CONTEMPORARY HYMNS FROM TANZANIA
Fergus J. King
John Mbiti emphasized that a full study of African interpretations of the Bible must not just involve engagement with African academicians, but must also engage the interpretative activities in the parishes, cities, towns and villages, for it is there rather than in colleges and universities that the bulk of African biblical interpretation is being done (Mbiti 1986: 9–10). This study is built on Mbiti's advice, and examines how contemporary Tanzanian hymn writers use the Bible in their work. It is not an exhaustive study. Rather, it suggests how such work might be analysed, together with examples from the work of one hymn writer, Motti Mbogo. A full study is beyond the scope of this essay since it would have to involve the comparison of the work of many writers, but I do hope to provide a preliminary analysis that may prove useful for further research.
Nyimbo za Vijana (Youths' Hymns) are a lively part of the life of the Church of the Province of Tanzania. They are used in both primary evangelism and in established parishes and stations (Mhogolo 1996: 31). They are often the work of younger Christians, thus providing a voice in worship for youth who are often marginalised by traditions which discriminate against them (Mtingele 1995: 5–6). Youth choirs, which are found in many parishes, are comprised of men and women up to 35 in age, and often take an active part in the regular worship of the church as well as special celebrations. The hymns sung by these choirs may either be written by choir directors or members of the choirs. Hymns also may be adopted by other choirs. In many choirs members build up a handwritten exercise book of the lyrics which make up their repertoire. Many of these hymns are based on passages or themes taken directly from the Bible. It is with the latter that this study is concerned.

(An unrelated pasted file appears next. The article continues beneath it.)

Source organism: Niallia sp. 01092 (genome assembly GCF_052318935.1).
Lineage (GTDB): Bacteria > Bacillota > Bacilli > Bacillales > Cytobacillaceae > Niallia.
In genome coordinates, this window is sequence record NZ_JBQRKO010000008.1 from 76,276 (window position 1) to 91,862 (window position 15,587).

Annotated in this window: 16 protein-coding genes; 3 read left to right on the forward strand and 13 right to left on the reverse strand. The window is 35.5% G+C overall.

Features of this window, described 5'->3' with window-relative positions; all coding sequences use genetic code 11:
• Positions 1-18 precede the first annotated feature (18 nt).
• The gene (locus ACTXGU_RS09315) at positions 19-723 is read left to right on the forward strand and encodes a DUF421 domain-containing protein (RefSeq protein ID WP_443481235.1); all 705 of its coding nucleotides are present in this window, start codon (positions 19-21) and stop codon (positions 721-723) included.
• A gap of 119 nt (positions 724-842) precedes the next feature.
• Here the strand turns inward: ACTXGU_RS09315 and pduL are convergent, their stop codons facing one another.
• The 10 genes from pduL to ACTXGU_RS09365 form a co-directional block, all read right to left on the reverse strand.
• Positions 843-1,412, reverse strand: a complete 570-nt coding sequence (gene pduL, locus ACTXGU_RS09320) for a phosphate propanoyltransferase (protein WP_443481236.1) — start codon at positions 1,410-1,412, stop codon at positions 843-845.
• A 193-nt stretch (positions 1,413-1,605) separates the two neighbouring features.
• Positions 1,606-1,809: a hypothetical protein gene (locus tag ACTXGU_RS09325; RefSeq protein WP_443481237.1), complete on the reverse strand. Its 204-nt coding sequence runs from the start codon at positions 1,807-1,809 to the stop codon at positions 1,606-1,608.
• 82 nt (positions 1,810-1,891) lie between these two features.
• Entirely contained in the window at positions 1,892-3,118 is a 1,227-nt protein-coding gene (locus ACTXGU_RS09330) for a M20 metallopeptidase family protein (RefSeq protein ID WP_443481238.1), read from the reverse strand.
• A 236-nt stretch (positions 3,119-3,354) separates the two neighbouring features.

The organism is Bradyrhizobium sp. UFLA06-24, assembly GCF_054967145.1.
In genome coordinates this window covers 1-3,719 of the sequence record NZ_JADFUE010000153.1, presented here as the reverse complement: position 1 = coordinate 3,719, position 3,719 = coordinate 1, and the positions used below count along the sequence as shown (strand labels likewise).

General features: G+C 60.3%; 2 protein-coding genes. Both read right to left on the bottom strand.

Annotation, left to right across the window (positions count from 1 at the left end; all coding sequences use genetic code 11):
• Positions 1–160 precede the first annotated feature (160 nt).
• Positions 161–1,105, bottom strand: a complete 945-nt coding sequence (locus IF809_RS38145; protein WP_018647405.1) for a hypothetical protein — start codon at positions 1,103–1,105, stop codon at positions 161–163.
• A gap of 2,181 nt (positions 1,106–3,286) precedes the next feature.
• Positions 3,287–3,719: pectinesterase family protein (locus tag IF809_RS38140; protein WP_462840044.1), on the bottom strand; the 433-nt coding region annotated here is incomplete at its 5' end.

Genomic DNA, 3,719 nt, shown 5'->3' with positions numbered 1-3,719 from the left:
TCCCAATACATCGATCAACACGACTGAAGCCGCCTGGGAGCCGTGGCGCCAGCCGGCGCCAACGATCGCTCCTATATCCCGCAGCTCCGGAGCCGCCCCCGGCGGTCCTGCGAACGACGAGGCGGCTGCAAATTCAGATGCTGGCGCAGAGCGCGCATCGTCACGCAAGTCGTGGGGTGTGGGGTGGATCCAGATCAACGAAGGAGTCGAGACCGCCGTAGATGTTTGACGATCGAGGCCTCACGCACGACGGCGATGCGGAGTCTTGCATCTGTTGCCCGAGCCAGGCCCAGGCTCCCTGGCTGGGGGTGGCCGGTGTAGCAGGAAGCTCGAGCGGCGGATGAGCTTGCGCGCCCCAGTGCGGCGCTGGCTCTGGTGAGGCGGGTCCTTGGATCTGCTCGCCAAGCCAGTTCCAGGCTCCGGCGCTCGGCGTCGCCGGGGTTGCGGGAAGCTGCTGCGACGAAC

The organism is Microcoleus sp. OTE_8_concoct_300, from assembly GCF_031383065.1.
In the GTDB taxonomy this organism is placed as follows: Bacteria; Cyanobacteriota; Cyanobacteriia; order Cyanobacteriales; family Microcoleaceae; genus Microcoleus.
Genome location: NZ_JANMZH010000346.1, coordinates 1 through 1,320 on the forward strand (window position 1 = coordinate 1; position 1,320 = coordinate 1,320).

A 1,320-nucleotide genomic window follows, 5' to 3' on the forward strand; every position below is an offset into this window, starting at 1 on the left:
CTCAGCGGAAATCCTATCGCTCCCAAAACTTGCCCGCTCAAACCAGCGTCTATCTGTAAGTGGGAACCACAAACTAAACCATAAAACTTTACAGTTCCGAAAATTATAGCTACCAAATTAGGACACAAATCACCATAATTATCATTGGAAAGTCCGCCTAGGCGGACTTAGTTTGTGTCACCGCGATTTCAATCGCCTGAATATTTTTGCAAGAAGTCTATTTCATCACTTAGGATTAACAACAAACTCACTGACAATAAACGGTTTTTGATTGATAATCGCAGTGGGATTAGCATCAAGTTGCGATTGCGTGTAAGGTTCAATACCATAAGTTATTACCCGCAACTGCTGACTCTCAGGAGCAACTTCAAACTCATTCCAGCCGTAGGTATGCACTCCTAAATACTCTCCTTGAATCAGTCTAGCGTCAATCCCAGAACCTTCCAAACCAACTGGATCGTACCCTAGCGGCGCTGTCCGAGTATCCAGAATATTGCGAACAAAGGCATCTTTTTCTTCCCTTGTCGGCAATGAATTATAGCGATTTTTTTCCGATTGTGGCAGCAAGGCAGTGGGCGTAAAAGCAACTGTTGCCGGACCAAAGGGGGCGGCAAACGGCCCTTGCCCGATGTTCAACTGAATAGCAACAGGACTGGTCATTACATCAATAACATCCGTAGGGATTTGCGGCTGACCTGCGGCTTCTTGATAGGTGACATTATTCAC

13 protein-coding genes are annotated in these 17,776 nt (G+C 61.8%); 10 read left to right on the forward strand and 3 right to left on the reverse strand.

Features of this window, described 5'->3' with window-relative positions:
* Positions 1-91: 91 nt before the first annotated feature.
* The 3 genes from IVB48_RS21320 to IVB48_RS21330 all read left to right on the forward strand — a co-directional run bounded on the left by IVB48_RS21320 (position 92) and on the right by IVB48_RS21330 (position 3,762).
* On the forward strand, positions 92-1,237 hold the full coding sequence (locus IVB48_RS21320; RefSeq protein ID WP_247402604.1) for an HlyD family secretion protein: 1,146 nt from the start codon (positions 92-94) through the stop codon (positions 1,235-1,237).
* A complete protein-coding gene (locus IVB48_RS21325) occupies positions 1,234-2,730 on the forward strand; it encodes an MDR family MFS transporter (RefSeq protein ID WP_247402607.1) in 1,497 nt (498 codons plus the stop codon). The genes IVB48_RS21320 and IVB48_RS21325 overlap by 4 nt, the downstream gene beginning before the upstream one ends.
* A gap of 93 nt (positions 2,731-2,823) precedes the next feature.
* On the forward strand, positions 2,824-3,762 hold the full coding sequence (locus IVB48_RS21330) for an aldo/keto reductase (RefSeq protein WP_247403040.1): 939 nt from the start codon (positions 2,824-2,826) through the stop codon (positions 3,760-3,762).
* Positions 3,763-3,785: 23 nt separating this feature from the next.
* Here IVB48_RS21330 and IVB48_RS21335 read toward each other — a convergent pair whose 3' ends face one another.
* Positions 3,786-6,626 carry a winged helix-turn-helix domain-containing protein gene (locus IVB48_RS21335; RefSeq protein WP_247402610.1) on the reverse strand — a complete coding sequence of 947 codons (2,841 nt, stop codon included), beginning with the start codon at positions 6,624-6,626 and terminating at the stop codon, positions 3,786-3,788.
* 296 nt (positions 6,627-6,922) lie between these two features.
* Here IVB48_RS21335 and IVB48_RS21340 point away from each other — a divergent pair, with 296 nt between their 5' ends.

Two cautionary remarks must be made about the sources of these youth hymns. First, although the hymns analysed are referred to in written form, this is really an oral form of communication, and must be treated by different criteria to written materials. In practical terms,